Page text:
Before hitting the brink of bankruptcy, it is important to get real with yourself, and understand what kind of debts you have. Unfortunately, the amount of personal debt in this country is ever growing, and that is due in large part to the ease in which credit can be obtained. Debt is the ugly side of the credit coin. There is no secret to understanding your spending habits. If you can pay cash for something, in most cases you can afford it. If you find yourself always reaching for plastic, chances are you canít afford it.
When you make purchases on a credit card for items that you know that you would not ordinarily be able to afford, that is an example of bad debt. Putting that flat screen T.V. on your store card, is also an example of bad debt. Essentially if you are borrowing to pay for your lifestyle, that is bad debt.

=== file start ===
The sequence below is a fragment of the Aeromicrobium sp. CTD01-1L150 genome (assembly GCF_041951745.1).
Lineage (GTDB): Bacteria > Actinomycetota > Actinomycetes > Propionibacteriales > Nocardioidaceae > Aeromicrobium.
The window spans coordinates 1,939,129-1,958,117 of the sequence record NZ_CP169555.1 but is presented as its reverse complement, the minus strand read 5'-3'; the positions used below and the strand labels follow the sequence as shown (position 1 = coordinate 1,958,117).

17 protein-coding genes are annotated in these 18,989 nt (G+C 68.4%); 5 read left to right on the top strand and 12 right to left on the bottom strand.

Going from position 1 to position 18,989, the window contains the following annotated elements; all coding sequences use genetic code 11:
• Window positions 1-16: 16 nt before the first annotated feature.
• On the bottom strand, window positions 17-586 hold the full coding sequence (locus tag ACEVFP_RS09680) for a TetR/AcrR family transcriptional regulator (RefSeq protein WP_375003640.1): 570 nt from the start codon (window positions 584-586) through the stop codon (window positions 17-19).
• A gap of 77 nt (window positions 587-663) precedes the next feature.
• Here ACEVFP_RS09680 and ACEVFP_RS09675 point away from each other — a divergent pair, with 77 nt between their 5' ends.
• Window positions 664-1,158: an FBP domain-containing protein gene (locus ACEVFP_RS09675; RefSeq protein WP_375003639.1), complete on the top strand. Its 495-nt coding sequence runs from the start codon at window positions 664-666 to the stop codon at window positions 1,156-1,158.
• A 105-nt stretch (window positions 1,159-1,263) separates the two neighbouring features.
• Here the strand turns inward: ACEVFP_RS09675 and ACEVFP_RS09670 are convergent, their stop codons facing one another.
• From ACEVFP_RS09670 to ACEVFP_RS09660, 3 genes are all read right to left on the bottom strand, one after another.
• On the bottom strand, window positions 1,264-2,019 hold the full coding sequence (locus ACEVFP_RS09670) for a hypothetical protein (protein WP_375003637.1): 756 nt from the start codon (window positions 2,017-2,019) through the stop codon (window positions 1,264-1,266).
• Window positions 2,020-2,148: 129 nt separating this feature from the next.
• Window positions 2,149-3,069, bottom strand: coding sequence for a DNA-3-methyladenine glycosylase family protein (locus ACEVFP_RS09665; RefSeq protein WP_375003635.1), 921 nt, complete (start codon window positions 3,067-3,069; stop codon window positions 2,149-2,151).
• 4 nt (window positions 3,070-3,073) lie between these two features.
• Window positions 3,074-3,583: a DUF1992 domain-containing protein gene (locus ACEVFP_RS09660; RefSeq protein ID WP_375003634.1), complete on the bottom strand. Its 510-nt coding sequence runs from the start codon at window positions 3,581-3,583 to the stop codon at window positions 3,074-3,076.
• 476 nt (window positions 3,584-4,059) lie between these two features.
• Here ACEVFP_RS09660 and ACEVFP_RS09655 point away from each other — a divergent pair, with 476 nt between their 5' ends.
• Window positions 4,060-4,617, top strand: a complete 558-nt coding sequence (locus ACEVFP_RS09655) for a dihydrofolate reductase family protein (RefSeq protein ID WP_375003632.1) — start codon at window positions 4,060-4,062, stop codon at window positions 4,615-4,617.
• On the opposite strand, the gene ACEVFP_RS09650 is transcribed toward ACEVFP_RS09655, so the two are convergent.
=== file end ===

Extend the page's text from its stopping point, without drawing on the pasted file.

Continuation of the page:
So what is good debt? Good debt is an investment that at the end of the day will create value. For example, student loans are considered good debt. Some of you may argue otherwise, but a student loan is an investment in your education. As a result of your college education, you earned a degree that would lead you to a better paying job or profession. Another example of good debt is the purchase of your home as a primary residence. This is a good investment, because homes typically appreciate over time. Unfortunately many people were swept up in the housing boom of a couple of years ago, and purchased homes as investments. Purchasing a home as an investment tool, is almost as bad as having bad debt. So its important to be able to draw a distinction between what is considered good debt, and what is considered bad debt.
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|Sheri Ann Richerson|